Epic Books For Kids: 10 All Time Classic Retellings of Epics For Kids
Epics are oral narratives that have travelled to the ages, adapting to different times, to reach us as an inheritance of literature but also as a compendium of knowledge. It is important to introduce kids to these as early on as possible, because they carry narrative as well as cultural, historical and moral value. Today we have selected epic books for kids. So without much delay let us look at 10 all time classic retellings of epics for kids.
Epic Books For Kids: 10 All Time Classic Retellings of Epics For Kids –
- The Serpent’s Revenge by Sudha Murty
- Lights for the Blue Prince by Soumya Ayer
- The Odyssey by Gareth Hinds
- Stories from the Iliad by Jeanie Lang
- The Story of Beowulf by Henrietta Elizabeth Marshall
- Gilgamesh the Hero by Geraldine McCaughrean
- Shahnameh: The Persian Book of Kings by Elizabeth Laird
- Stories by Roland by H E Marshall
- The Aeneid: A Graphic Novel by Agrimbau Diego
- The Boy Who Could Fly by Ursula Dubosarsky
The Serpent’s Revenge by Sudha Murty
This is a collection of unusual tales from the Mahabharata. The epic may seem daunting for kids considering the number of characters and complexity of plot as well as themes of violence, gore and power. But Murty picks and chooses stories from it that are enlightening, interesting and appropriate for children, as well as quirky and unheard of.
Lights for the Blue Prince by Soumya Ayer
Iyer’s story is a children’s retelling of the Ramayana. She recounts the story of the great king wronged by his stepmother and sent into exile. Here, she talks about the escapades of Ram in rescuing his abducted wife from the clutches of the demon-king Raavan. His return is the celebration of true kinghood, now called Diwali.
The Odyssey by Gareth Hinds
Homer’s Odyssey is the story of the return of a Greek hero from the Trojan war to his home in Ithaka. Encountering fantastical creatures like Cyclops, Odysseus recounts his past adventures. This retelling includes all the fun elements of the story, such as the fantastical creatures, and also makes Odysseus an endearing character.
Stories from the Iliad by Jeanie Lang
This is an illustrated retelling of the Greek classic Iliad, following which recounts the terrors, victories and escapades of the great Trojan war. On a magnanimous scale involving humans, gods and heroes alike, this epic traces a very important event in history. In this version, Lang tells the story, stripping it of gore for children and making it all the more accessible.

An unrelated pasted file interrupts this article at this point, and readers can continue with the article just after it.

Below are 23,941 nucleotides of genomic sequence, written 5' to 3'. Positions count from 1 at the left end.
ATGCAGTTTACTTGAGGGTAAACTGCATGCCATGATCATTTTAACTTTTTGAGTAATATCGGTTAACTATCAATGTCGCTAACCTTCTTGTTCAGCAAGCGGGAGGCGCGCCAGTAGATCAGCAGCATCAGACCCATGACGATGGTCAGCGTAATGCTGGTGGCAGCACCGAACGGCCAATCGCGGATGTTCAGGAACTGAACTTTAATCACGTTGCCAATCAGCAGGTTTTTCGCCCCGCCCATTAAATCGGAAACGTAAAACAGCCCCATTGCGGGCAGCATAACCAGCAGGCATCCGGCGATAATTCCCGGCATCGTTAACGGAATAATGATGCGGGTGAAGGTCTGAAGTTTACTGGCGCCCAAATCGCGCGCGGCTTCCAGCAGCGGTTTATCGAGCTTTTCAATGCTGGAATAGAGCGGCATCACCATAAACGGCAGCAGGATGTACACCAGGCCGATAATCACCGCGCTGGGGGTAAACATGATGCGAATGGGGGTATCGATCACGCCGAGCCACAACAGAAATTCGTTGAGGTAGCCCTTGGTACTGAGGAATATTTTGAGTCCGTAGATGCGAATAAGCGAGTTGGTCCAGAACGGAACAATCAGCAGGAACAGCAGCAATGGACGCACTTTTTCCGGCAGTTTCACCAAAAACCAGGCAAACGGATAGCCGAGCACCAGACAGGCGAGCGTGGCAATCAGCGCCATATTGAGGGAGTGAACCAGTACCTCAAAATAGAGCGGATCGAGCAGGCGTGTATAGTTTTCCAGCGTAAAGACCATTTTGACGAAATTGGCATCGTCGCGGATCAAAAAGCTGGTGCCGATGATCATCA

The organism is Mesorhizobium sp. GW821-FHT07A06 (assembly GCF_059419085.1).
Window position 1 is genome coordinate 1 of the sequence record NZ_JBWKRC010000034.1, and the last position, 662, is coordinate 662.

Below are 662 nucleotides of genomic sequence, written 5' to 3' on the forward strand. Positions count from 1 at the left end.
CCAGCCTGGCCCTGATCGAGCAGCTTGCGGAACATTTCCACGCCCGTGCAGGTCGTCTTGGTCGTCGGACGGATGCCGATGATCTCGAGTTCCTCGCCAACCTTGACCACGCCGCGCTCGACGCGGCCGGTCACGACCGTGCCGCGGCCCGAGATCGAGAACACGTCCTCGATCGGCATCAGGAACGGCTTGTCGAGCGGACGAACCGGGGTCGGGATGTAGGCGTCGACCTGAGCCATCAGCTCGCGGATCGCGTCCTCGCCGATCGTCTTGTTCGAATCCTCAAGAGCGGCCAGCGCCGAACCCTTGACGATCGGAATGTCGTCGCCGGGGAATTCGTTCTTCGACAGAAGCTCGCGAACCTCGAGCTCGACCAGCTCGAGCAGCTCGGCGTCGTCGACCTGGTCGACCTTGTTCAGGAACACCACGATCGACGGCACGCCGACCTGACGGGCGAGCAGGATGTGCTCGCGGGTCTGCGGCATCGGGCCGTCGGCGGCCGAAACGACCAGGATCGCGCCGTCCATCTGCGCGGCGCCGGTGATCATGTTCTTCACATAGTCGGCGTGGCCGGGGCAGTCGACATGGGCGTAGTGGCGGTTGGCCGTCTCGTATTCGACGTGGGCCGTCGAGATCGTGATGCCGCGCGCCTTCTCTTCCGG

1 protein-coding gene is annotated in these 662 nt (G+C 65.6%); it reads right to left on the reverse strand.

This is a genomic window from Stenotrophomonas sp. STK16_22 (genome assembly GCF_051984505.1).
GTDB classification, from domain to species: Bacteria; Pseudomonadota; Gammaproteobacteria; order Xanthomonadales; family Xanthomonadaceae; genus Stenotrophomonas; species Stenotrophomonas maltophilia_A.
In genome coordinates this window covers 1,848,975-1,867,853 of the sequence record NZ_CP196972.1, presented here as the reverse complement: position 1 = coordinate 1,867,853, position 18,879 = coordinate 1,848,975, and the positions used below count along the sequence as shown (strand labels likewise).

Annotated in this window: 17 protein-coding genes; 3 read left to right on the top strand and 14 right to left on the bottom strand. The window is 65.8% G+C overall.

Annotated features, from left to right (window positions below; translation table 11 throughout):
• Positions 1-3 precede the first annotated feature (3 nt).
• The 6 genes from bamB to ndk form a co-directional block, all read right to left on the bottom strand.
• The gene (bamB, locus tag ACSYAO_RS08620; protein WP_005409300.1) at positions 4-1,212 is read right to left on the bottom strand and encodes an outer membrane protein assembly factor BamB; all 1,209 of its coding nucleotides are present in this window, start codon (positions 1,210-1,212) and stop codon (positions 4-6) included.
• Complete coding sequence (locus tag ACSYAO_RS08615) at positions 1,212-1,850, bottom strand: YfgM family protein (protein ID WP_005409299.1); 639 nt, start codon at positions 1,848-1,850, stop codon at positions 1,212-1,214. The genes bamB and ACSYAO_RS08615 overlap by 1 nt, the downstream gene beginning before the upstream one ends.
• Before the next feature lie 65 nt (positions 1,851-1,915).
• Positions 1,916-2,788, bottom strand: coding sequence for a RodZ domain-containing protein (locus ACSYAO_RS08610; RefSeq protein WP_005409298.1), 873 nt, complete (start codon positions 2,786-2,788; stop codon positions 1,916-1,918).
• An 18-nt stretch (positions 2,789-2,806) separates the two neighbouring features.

The Story of Beowulf by Henrietta Elizabeth Marshall
This Scandinavian epic brings to life the life and adventures of Beowulf for kids. This is not just Britain’s national novel and the book that birthed English literature, but is also a wonderful story in its own right. The heroic escapades of Beowulf will engross children while teaching them about Nordic history, mythology and culture.
Gilgamesh the Hero by Geraldine McCaughrean
The oldest Mesopotamian epic comes alive in this lively retelling, with special focus on the themes of bravery, royalty and friendship. The protagonist, Gilgamesh and his best friend, Enkidu travel the world, performing heroic acts. But lurking in the dark is one enemy who can defeat them. Now, the duo sets forth on a quest to vanquish him.
Shahnameh: The Persian Book of Kings by Elizabeth Laird
This book is a compilation and compendium of myths and stories from Ancient Percia, made accessible to children through beautiful illustrations. Spearheading the book is the Iranian epic Shahnameh about a great king Rustom who mistakenly kills his own son Sohrab. This is a fantastical account of Persia’s rich heritage, and a very lively and colourful book.
Stories by Roland by H E Marshall
One of the oldest French classics, ‘Song of Roland’ is a book that every child needs to read. This heroic account of Charlemagne and his heroic army, led by the valiant Roland. Together, they fight off Muslims in Spain, displaying heroism and chivalry. The best part about this children’s edition is that it contains original illustrations, and simple narration.
The Aeneid: A Graphic Novel by Agrimbau Diego
This illustrated book retells the Greek classic story of the Trojan hero, Aeneid. He leaves his city post its fall and founds the city of Rome. The illustrations are lifelike and engaging. Plus, the style of the story is simple enough to understand but complex enough for children to want to keep on reading.
The Boy Who Could Fly by Ursula Dubosarsky
This book invites young readers into the world of Ovid’s Metamorphosis through this illustrated retelling of Icarus’s story. Ursula writes the book conversationally, but also includes the dramatic flavour of the original. This impeccable balance serves to increase comprehensibility but also acquaint the children with classical literature.